Pearl necklace: juicy stems that you’ll love

Because it looks so fascinating, you might think that the succulent pearl necklace is difficult to grow. Nope! This is an excellent succulent plant for beginners. Pearl necklace (Senecio rowleyanus) is robust, fast growing and a plant that you will love.

A pearl necklace can be recognized immediately by the pearl-like leaves that run down on each stem. These leaves, nicknamed "pearls", are plump and in a beautiful light green. Like a string of pearls, the stems are long, thin and delicate with pea-sized leaves spotted along their length. The plant itself starts small, but when it is fully grown it reaches 2-3 feet!

You will find that a pearl necklace is a great houseplant and works wonderfully in the garden. Since it is a large plant, these succulents are perfect for hanging pots. The propagation is extremely easy with this plant, so you can easily enlarge your succulent collection.

In this article we cover everything you need to know about growing this simple but beautiful plant.

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Fast care

The pearl necklace takes its name from the leaves that look like small pearls. Source: flower bee

Common Name (s): Pearl necklace, pearl necklace, string of rosary beads
Scientific name Senecio rowleyanus (synonym: Curio rowleyanus)
Family: Asteraceae
Zone: 9-12
Height & spread: Bar lengths from 1-3 ′
light Indirect, bright lighting or partial sun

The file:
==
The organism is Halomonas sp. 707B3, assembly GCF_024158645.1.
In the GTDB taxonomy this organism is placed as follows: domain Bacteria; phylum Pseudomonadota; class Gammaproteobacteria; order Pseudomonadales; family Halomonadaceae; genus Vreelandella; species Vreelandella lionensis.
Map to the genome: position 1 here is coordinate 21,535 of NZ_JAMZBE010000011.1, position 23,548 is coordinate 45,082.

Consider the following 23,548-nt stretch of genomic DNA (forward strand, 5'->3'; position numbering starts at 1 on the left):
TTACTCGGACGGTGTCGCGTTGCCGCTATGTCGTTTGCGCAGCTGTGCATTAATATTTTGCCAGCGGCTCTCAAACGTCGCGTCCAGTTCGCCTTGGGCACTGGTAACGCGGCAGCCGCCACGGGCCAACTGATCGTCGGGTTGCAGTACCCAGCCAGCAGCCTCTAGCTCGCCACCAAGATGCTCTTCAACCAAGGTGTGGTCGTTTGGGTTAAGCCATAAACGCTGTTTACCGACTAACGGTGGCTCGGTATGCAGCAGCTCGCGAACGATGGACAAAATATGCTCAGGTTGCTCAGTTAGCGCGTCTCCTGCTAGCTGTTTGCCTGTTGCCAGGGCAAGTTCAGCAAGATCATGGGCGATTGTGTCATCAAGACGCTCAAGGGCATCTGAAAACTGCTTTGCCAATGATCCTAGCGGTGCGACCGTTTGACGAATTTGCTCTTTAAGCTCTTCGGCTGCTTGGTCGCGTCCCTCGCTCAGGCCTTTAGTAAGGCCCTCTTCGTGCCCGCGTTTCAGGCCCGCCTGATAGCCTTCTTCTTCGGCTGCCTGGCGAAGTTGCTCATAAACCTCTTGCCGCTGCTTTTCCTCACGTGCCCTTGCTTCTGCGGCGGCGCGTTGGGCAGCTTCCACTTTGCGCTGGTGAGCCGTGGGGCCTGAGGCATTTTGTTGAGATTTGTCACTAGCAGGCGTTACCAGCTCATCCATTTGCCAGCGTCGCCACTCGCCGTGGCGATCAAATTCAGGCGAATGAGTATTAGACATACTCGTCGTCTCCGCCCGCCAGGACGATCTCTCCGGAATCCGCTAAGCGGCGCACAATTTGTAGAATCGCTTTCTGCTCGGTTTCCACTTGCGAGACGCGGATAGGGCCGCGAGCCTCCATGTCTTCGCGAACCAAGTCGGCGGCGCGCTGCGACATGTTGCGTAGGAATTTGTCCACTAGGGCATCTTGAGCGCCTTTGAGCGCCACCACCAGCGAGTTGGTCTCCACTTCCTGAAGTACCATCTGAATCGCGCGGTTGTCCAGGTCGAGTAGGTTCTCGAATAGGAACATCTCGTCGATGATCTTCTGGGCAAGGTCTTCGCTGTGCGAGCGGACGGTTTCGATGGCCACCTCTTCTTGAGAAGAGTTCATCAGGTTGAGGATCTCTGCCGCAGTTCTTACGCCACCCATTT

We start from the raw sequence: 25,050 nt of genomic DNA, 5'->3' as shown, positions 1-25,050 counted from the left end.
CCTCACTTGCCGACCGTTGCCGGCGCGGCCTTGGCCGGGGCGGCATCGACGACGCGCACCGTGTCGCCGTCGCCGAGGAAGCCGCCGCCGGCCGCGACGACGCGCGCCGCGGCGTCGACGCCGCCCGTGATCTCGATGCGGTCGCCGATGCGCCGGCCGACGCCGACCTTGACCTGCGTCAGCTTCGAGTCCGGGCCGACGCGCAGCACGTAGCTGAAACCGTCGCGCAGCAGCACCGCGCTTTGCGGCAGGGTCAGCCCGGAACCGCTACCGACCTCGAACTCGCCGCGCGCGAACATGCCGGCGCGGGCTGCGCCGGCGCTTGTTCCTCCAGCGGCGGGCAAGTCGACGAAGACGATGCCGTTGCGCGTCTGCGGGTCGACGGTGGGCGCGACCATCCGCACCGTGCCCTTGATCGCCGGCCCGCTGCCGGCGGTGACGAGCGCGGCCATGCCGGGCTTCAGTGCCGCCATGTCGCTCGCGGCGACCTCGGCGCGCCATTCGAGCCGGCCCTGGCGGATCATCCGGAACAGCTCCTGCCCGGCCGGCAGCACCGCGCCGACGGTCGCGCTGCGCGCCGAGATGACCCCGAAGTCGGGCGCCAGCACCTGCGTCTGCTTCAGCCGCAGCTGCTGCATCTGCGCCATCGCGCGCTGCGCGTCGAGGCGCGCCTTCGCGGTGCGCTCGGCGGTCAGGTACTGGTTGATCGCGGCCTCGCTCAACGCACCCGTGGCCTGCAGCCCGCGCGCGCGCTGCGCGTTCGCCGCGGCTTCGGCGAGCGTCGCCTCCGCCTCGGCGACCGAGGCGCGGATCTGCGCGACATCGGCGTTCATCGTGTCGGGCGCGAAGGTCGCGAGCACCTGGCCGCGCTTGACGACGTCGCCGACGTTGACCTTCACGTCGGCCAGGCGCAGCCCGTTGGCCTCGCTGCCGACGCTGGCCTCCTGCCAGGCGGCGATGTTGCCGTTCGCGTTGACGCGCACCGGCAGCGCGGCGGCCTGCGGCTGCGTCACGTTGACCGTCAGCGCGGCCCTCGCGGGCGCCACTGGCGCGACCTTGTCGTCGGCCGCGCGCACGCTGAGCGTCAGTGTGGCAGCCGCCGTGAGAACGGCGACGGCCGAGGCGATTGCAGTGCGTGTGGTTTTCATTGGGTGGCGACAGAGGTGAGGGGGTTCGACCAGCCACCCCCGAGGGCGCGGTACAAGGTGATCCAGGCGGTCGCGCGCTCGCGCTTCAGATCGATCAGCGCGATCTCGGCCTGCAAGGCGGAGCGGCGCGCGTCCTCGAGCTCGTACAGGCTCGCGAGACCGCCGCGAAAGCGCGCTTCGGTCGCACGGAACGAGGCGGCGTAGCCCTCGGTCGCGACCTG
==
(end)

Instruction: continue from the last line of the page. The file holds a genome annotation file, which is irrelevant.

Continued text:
ground Well draining, optimized for succulents
Water: Soak and let dry
Pests & diseases: Aphids, meal bugs, root rot

Pearl chain plants form white clusters of flowers in summer. The flowers are small and not very showy. However, they smell a bit of cinnamon – a fun and unique feature for a succulent.

The pearl necklace comes from South Africa and therefore likes to be warm and dry. It can be used as a shade plant and take advantage of these dark places in your garden. However, the temperature should always be above 50 ° F. If you live in zones 9-11, you can grow a pearl necklace outdoors all year round. Otherwise, keep your houseplant indoors, with possible trips outside.

While most succulent pearl necklaces are green in color, the Variegata variety is slightly different. Each pearl-like leaf has bright white stripes. Unfortunately, this strain is hard to find, and even stalks that multiply can be hard to come by. If you can find it you will love it!

Pearl necklace care

Pearl necklace flowersNot particularly noticeable, pearl necklace flowers still look great. Source: FarOutFlora

As already mentioned, the pearl necklace is very easy to grow. That doesn't mean you should go blind! To make growing succulents easy, you need to understand what they need and why. Let's go through some of our top tips.

Light & temperature

Pearl necklace grows best in indirect, bright light. It loves the sun, but can easily get sunburned. So make sure that it doesn't get too much direct sun. If you place your plants a few meters from the window, the direct sun should be kept away from the pearly leaves, while sufficient light is available.

If you don't have windows with the right lighting, don't panic. These houseplants can also grow in partial shade.

Pearl string plant cannot survive frost or freezing temperatures. As real desert plants, they like to be warm (70-80 ° F). Pay attention to cold drafts indoors that could damage the stems.

During the winter, when the pearl necklace wears off, the internal temperatures can drop to 50 ° C if necessary. If your home stays at 68 ° all year round (as is the case with many people), this is perfect for this houseplant. As soon as the outside temperatures have risen to the area you prefer, you can grow them both indoors and outdoors. It is a great addition to patio gardens!

Keep in mind that a plant that is supposed to bloom needs a cool autumn and winter climate. Ideally, keep it at or near 65 ° until spring comes. It also needs indirect sunlight in spring to trigger a summer bloom.